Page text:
Dems the facts buddy ;)


By themaster08 on 1/25/2011 2:35:01 PM , Rating: 2
quote:
Macs just keep keep growing their market share.
http://marketshare.hitslink.com/os-market-share.as...

Dem those facts buddy ;)


RE: What a lot of hokum in one place.
By Pirks on 1/25/2011 2:37:32 PM , Rating: 2
Look - if the MS using 25 year old technologies tosh stokes your fires then keep on believing. Happily the whole thing will be settled empirically. MS will keep Macs away from hurting its market share. Lets see what happens. meanwhile the actual reality is simple and straight forward. No market share on Macs. 99.9% of market share on Windows.

Dems the facts buddy ;)


By sprockkets on 1/25/2011 3:00:03 PM , Rating: 2
Dude, where have you been the last 3 years? Nobody hacks OSes anymore; they hack Adobe Flash, Acrobat and other cross platform apps.


RE: What a lot of hokum in one place.
By acer905 on 1/25/2011 12:57:43 PM , Rating: 2
Just out of curiosity, first i shall poll the readers:

1) How many people have seen an iPad in real life, being used by actual people, outside of stores selling them. I for one have seen one. It was about 2 weeks ago.

2) Of the people you see using them, what are they doing. The person i saw was playing a simple game.

3) How many people, estimate, would be able to fully replace their home/work computer with an iPad?

The problem that i see with the iPad, and the tablets that it has inspired, is in the approach it takes. Being a content viewing device, it is not truly suited to replace a traditional computer. Think of a college student, who instead of buying a laptop or netbook bought an iPad. they would be forced to go to their schools library in order to write a lengthy report that makes up most of their grade for a class.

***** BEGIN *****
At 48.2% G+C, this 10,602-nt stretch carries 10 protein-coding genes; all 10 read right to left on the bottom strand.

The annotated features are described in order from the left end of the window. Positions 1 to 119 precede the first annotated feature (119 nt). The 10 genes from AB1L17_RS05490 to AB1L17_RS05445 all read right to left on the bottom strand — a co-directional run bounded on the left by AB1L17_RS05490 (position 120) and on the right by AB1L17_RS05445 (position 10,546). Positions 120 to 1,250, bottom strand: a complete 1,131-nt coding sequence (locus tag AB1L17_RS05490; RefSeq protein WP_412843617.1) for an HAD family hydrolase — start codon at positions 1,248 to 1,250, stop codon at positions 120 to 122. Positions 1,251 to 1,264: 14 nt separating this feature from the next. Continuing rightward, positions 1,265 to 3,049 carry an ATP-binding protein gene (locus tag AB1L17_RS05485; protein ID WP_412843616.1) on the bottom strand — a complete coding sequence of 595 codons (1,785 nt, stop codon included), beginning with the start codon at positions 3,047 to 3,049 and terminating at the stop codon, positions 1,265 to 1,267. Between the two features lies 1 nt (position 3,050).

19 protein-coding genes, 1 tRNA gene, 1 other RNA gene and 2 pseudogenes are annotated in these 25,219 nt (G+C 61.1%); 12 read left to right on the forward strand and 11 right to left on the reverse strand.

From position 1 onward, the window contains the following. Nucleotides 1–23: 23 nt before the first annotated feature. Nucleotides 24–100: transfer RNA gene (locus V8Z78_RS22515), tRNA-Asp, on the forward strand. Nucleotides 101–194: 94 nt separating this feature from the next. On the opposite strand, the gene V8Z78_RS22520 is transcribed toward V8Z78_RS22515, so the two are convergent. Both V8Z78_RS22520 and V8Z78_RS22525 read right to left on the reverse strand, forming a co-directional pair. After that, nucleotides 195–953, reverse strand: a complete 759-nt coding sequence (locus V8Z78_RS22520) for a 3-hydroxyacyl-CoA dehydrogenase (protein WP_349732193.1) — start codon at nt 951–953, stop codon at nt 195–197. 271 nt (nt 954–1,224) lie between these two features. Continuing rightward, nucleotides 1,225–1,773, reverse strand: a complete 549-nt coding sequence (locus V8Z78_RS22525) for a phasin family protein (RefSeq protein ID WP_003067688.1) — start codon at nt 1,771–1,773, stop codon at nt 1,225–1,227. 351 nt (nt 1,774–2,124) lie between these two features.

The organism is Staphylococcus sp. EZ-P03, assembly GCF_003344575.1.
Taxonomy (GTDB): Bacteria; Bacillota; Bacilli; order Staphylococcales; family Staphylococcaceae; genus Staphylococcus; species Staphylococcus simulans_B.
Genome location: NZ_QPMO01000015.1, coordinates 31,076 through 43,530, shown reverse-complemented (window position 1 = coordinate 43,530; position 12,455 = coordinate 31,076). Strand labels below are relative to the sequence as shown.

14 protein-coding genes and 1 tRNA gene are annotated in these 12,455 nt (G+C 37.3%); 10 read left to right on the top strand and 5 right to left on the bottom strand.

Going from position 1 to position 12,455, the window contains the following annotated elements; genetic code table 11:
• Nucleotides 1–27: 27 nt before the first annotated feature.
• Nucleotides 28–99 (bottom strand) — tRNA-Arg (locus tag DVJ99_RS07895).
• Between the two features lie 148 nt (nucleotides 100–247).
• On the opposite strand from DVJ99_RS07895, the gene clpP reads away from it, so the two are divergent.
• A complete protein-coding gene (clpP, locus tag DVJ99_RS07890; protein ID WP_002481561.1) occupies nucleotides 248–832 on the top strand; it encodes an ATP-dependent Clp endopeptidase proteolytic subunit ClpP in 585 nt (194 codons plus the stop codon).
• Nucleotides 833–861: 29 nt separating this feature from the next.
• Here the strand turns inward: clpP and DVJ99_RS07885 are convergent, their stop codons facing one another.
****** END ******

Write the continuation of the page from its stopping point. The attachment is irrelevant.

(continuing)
There are many people who spend more time inputting content into a computer than they do viewing it. For them, the limited abilities of a content viewing device would cause problems, especially if it costs as much as their content input device.

The idea behind the Slate, and the reason its geared for business, is as a mobility content input device. This may not be the thing that sells millions of units to the average masses, but it fills a needed role. At your desk, you dock your tablet, giving it keyboard and mouse functionality, and perhaps a larger screen. Then when you leave your desk, you pick it up and keep working on it with the touch interface.

It is not a fancy new idea, it is the evolution of the portable computing. years ago someone slapped together a device with integrated keyboard, mouse, and screen and created an expensive, yet mobile computer. yet, many people didn't really like using the built in mouse, so at their desk they had another.

I for one am hopeful that, just like laptops, tablet computers will evolve, become more powerful, and have longer battery lives, so that they will be able to phase out their predecessor.

A content viewing device can never do that.


RE: What a lot of hokum in one place.
By Pirks on 1/25/2011 1:02:58 PM , Rating: 2
Answering for myself:
1) One, yesterday
2) Reading PDF file
3) None

Answering for Tony:
1) Bajillions
2) Doing everything
3) Bajillions

He's so predictable eh :)))


By Luticus on 1/25/2011 1:11:33 PM , Rating: 2
1) We give them to our execs at work
2) Playing simple games and surfing the net:)
3) Seeing as you need a computer of some kind loaded with itunes just to turn the thing on for the first time... nobody!

The ipad is a stupid piece of junk for anyone serious about replacing their computer with a tablet. Even if i had my "dream" tablet it wouldn't be a replacement for my desktop!


RE: What a lot of hokum in one place.
By Tony Swash on 1/25/2011 2:28:51 PM , Rating: 1
quote: